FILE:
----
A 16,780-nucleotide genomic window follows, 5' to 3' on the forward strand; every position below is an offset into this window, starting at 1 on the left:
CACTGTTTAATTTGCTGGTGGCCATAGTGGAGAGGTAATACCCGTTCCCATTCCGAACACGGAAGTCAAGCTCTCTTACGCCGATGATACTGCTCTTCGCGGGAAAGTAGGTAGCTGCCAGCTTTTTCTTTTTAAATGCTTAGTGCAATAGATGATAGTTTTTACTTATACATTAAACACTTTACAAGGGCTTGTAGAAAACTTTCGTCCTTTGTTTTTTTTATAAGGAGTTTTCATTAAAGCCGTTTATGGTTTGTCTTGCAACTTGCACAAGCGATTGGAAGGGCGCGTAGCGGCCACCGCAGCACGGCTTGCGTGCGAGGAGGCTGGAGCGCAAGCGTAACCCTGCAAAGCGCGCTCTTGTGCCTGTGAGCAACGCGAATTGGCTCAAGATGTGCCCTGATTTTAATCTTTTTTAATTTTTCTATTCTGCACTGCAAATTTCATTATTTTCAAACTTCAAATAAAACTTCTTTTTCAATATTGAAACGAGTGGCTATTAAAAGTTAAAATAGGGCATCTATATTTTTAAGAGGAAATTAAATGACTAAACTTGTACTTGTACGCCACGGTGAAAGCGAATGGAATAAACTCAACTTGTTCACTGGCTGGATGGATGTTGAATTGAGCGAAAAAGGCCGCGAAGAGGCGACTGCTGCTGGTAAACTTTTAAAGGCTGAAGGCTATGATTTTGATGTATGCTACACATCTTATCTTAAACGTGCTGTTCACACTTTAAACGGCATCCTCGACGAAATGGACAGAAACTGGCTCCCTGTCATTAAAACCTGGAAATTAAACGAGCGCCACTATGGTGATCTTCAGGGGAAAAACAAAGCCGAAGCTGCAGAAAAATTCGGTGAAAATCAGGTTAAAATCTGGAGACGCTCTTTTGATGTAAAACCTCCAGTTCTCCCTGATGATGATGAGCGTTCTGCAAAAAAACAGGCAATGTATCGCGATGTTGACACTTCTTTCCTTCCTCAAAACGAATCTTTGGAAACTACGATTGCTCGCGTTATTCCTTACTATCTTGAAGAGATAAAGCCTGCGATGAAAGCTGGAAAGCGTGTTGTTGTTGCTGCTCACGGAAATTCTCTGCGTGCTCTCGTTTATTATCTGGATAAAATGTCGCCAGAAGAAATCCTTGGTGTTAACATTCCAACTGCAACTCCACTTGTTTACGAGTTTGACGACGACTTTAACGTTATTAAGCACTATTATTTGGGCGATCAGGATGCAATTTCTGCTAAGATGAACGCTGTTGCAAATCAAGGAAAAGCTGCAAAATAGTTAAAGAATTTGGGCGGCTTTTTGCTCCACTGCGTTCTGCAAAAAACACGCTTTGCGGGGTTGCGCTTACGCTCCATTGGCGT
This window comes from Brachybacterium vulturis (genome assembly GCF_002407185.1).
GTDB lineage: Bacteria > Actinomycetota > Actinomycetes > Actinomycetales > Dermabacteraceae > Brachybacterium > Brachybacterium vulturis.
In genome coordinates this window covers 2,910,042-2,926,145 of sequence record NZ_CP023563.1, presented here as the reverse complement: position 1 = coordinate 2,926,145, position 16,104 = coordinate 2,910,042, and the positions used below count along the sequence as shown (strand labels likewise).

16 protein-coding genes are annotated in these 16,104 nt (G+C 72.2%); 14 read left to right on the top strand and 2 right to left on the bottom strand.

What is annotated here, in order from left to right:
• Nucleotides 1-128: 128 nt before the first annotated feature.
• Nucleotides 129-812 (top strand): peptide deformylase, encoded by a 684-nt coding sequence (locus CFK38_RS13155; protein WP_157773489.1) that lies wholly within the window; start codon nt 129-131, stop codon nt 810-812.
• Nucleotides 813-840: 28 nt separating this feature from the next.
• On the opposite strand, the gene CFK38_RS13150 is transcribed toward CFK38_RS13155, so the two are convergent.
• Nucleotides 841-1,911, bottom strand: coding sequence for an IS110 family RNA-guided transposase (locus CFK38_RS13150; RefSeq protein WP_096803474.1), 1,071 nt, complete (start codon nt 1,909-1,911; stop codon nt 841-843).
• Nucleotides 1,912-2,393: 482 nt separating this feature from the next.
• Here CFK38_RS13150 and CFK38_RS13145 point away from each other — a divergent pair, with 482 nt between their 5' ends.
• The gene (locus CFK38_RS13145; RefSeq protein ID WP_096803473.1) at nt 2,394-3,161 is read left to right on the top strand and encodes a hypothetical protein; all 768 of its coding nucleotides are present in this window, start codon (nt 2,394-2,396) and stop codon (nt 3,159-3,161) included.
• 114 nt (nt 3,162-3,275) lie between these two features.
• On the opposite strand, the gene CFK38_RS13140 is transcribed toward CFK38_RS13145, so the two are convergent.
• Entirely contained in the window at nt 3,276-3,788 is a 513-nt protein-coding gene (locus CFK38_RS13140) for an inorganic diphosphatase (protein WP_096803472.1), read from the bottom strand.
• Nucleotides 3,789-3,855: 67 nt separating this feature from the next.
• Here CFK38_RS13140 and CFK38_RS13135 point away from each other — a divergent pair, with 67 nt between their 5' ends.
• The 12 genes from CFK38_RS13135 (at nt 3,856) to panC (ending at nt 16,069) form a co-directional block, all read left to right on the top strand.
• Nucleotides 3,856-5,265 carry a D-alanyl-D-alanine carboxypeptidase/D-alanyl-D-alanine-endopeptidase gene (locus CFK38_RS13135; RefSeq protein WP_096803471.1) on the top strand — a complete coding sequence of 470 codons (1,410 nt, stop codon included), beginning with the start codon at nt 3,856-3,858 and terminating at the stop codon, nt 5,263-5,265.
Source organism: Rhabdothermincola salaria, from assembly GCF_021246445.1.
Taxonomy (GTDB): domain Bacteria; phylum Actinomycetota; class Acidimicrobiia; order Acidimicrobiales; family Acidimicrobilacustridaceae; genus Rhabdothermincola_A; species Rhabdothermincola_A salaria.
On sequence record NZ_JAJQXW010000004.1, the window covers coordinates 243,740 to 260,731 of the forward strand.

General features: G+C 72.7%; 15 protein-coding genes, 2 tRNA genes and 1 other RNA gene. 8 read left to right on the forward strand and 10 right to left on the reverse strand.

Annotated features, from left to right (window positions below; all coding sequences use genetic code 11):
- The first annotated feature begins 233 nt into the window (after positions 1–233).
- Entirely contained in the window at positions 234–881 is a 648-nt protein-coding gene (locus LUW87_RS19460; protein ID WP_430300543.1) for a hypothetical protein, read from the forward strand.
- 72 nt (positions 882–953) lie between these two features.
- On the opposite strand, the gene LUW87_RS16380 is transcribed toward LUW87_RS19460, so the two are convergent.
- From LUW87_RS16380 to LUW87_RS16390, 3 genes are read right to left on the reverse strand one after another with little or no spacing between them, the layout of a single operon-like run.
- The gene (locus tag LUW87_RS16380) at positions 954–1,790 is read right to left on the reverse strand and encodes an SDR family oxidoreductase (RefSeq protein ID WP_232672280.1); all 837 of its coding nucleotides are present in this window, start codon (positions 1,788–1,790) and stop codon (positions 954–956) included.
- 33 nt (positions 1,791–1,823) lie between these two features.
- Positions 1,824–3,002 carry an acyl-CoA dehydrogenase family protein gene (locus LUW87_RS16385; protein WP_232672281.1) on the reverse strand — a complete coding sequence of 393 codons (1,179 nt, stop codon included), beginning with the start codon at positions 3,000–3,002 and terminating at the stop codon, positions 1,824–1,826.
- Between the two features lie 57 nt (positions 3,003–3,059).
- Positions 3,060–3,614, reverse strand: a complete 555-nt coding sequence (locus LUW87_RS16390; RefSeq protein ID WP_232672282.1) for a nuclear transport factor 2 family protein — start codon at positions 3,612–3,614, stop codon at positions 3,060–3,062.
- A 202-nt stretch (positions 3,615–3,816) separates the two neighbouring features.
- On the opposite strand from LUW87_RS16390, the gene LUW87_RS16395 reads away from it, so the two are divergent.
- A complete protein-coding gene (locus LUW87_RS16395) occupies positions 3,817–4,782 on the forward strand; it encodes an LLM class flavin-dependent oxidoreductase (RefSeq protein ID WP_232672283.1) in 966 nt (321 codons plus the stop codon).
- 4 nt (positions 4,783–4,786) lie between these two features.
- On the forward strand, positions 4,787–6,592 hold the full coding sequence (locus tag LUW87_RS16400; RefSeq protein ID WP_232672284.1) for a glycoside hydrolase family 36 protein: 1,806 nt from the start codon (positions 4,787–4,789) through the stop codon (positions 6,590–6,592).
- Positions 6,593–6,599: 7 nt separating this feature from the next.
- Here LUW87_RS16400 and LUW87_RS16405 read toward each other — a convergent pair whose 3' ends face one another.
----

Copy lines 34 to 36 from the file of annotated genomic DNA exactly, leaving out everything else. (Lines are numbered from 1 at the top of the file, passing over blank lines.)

- 33 nt (positions 1,791–1,823) lie between these two features.
- Positions 1,824–3,002 carry an acyl-CoA dehydrogenase family protein gene (locus LUW87_RS16385; protein WP_232672281.1) on the reverse strand — a complete coding sequence of 393 codons (1,179 nt, stop codon included), beginning with the start codon at positions 3,000–3,002 and terminating at the stop codon, positions 1,824–1,826.
- Between the two features lie 57 nt (positions 3,003–3,059).